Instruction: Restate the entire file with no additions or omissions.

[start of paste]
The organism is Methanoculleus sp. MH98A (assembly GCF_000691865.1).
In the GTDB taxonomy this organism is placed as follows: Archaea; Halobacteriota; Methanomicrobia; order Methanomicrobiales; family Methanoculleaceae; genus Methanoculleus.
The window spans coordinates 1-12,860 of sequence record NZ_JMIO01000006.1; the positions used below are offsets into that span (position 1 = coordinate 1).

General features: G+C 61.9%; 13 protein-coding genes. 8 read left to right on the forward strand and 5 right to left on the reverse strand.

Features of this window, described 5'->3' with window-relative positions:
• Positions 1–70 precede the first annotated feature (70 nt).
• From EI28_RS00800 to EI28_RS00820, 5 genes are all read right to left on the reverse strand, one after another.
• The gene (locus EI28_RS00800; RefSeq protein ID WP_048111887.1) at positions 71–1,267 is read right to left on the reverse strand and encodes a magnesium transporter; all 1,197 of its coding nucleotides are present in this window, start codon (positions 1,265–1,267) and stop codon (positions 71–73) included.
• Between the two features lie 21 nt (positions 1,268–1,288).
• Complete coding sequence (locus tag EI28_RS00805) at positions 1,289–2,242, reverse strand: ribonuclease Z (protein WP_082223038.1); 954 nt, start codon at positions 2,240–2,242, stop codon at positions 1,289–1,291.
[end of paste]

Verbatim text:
The organism is Methanoculleus sp. MH98A (assembly GCF_000691865.1).
In the GTDB taxonomy this organism is placed as follows: Archaea; Halobacteriota; Methanomicrobia; order Methanomicrobiales; family Methanoculleaceae; genus Methanoculleus.
The window spans coordinates 1-12,860 of sequence record NZ_JMIO01000006.1; the positions used below are offsets into that span (position 1 = coordinate 1).

General features: G+C 61.9%; 13 protein-coding genes. 8 read left to right on the forward strand and 5 right to left on the reverse strand.

Features of this window, described 5'->3' with window-relative positions:
• Positions 1–70 precede the first annotated feature (70 nt).
• From EI28_RS00800 to EI28_RS00820, 5 genes are all read right to left on the reverse strand, one after another.
• The gene (locus EI28_RS00800; RefSeq protein ID WP_048111887.1) at positions 71–1,267 is read right to left on the reverse strand and encodes a magnesium transporter; all 1,197 of its coding nucleotides are present in this window, start codon (positions 1,265–1,267) and stop codon (positions 71–73) included.
• Between the two features lie 21 nt (positions 1,268–1,288).
• Complete coding sequence (locus tag EI28_RS00805) at positions 1,289–2,242, reverse strand: ribonuclease Z (protein WP_082223038.1); 954 nt, start codon at positions 2,240–2,242, stop codon at positions 1,289–1,291.